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A NEW DEAL FOR GOVERNMENT HEALTHCARE PAYERS

Rethinking delivery paradigms for healthcare customers

Overview


Government healthcare commissioners know that better data can help improve the quality and cost effectiveness of public healthcare. This has driven ever-increasing efforts to address the technical challenges of data collection, integration and analysis. But what quickly becomes clear is that better data on its own simply allows for better monitoring. Payers wanting to effect real change need to find ways to turn valuable data insights into the right provider actions.

READ MORE ABOUT THREE WAYS GOVERNMENT HEALTHCARE PAYERS CAN MAKE THE SHIFT [PDF]

Background

Many health administrations have made significant investments in health information systems and management but fallen short of using this data to directly activate quality improvements. In the UK for example, 96% of primary care practices now have digital records but this has not had a significant impact on quality.

Similarly, report card systems, like the American College of Surgeons (ACS) National Surgical Quality Improvement Program (NSQIP), have been shown to deliver no statistically significant improvements in quality.

Key Findings

To form the right foundation, government payers should be working on three key data priorities:

  1. Go raw: Direct access raw data gives payers the power to identify highly specific problems and opportunities. High level indicators are useful but without the raw data underpinning these, payers are unable to perform the more sophisticated analysis necessary to effect change.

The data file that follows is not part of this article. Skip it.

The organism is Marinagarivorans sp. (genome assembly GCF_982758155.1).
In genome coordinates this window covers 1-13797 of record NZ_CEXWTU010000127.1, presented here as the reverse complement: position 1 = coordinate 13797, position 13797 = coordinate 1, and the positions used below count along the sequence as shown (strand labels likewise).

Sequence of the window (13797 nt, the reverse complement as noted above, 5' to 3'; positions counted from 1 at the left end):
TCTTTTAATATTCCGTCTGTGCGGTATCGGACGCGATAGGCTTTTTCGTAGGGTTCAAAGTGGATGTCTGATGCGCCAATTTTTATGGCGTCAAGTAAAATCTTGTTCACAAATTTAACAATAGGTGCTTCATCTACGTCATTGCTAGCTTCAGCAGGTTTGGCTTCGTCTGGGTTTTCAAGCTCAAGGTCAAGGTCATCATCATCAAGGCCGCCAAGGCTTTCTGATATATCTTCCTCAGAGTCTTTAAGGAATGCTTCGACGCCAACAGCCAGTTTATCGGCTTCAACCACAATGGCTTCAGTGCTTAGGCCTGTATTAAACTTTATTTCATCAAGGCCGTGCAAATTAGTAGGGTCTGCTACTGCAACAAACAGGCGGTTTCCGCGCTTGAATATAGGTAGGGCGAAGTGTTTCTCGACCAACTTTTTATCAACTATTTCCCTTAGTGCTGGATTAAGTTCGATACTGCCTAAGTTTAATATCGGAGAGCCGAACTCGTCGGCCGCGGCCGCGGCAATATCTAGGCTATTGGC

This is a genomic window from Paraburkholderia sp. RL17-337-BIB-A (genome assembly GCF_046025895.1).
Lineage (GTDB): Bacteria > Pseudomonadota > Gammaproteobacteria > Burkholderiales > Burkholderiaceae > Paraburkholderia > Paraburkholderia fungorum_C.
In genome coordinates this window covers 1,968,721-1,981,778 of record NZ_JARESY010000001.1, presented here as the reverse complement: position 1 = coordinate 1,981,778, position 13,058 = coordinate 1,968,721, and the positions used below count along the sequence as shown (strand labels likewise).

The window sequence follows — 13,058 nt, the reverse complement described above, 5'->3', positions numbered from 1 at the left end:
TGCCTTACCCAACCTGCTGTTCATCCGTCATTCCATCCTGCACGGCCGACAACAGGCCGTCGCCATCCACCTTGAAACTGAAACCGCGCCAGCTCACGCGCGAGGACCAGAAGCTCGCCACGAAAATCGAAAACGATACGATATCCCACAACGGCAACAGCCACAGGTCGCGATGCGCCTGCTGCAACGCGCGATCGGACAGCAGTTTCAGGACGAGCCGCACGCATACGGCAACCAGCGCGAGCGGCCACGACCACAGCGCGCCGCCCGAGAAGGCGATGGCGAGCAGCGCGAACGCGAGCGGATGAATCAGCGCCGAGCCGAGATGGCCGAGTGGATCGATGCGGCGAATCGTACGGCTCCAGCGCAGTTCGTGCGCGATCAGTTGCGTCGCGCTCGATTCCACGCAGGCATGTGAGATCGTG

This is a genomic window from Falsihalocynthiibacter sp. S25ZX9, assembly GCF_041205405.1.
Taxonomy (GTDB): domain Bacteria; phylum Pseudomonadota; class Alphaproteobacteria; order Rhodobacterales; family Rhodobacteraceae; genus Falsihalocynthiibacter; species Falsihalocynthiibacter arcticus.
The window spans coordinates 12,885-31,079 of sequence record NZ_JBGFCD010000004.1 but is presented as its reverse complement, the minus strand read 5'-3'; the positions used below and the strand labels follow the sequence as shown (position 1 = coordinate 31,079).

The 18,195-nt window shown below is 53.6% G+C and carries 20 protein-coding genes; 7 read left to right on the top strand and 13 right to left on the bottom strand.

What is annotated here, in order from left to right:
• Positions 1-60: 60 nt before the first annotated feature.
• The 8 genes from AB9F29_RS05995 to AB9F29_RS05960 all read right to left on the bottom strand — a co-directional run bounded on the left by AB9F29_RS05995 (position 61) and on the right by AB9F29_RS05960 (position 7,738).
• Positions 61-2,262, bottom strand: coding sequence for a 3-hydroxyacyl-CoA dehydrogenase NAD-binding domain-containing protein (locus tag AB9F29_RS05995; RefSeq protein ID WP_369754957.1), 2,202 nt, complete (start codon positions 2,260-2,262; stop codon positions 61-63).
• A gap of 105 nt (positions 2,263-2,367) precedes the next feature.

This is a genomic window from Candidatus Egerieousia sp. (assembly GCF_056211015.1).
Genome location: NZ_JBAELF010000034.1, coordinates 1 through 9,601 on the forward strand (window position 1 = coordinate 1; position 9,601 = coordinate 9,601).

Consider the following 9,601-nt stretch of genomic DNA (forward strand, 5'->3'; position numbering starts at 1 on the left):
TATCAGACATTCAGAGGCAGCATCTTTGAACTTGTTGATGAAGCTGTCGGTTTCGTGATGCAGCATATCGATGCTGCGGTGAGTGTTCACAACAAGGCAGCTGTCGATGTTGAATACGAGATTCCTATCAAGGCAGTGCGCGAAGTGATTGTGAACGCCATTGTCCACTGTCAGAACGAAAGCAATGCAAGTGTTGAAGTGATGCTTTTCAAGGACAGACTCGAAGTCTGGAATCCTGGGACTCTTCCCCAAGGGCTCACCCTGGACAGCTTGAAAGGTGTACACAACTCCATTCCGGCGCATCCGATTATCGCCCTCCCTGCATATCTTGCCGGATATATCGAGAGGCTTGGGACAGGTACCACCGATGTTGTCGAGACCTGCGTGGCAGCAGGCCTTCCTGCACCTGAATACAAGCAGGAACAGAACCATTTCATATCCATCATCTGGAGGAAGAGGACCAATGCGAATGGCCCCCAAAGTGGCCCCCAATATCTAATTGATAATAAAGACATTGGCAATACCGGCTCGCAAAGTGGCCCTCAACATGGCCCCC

2. Go standard: Data points, definitions and formats need to be standardized across the health system. All too often, government payers grapple with incongruent data sets from different sources making useful integration or comparison impossible.

  3. Go transparent: Government payers should be transparent with the data they have and how it leads to the decisions they make. Data transparency, particularly around benchmarking, procurement, reimbursements, contract reallocations and other important decisions, will help payers build trust with providers.

Analysis

Data on its own doesn’t effect change. Improving healthcare quality relies on a laundry list of complex, coordinated actions and mechanisms, including process reengineering, engaging clinical staff, developing new tools and managing change.

Payers that want to activate improvements will need to collaborate closely with providers in building these actions and mechanisms. Doing this demands trust and open dialogue.

Recommendations

The goal for payers should be to develop a repository of raw, standardized data that is available (using comprehensive access controls) to all providers and health service researchers. This serves as a common record and an authority that informs public healthcare decisions.

With raw, standardized, transparent data frameworks in place, government healthcare payers can create greater trust and more effective collaboration with health providers. Within this framework, an open dialog can begin on data integrity and the role of data in improving quality and outcomes.